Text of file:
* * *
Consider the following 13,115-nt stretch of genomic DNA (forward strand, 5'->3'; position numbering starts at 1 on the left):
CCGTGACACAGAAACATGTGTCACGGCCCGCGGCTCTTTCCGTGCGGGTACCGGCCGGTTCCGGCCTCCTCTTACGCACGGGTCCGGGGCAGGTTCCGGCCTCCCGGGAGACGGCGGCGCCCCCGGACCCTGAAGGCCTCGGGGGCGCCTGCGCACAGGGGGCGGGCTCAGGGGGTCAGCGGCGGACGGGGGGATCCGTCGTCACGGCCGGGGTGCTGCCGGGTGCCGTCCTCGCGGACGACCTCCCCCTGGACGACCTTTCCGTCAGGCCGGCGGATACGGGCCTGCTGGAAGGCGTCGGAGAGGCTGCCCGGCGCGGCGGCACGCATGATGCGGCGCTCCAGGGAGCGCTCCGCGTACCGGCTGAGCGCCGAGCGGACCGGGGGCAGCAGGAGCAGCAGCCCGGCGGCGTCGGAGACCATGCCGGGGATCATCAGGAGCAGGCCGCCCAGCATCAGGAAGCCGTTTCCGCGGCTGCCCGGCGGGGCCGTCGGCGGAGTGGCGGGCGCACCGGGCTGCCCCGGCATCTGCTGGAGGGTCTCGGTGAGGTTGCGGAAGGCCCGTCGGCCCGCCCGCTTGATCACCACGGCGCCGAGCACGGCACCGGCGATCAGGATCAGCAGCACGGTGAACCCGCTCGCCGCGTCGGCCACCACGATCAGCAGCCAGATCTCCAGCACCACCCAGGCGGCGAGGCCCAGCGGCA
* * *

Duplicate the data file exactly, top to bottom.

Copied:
Consider the following 13,115-nt stretch of genomic DNA (forward strand, 5'->3'; position numbering starts at 1 on the left):
CCGTGACACAGAAACATGTGTCACGGCCCGCGGCTCTTTCCGTGCGGGTACCGGCCGGTTCCGGCCTCCTCTTACGCACGGGTCCGGGGCAGGTTCCGGCCTCCCGGGAGACGGCGGCGCCCCCGGACCCTGAAGGCCTCGGGGGCGCCTGCGCACAGGGGGCGGGCTCAGGGGGTCAGCGGCGGACGGGGGGATCCGTCGTCACGGCCGGGGTGCTGCCGGGTGCCGTCCTCGCGGACGACCTCCCCCTGGACGACCTTTCCGTCAGGCCGGCGGATACGGGCCTGCTGGAAGGCGTCGGAGAGGCTGCCCGGCGCGGCGGCACGCATGATGCGGCGCTCCAGGGAGCGCTCCGCGTACCGGCTGAGCGCCGAGCGGACCGGGGGCAGCAGGAGCAGCAGCCCGGCGGCGTCGGAGACCATGCCGGGGATCATCAGGAGCAGGCCGCCCAGCATCAGGAAGCCGTTTCCGCGGCTGCCCGGCGGGGCCGTCGGCGGAGTGGCGGGCGCACCGGGCTGCCCCGGCATCTGCTGGAGGGTCTCGGTGAGGTTGCGGAAGGCCCGTCGGCCCGCCCGCTTGATCACCACGGCGCCGAGCACGGCACCGGCGATCAGGATCAGCAGCACGGTGAACCCGCTCGCCGCGTCGGCCACCACGATCAGCAGCCAGATCTCCAGCACCACCCAGGCGGCGAGGCCCAGCGGCA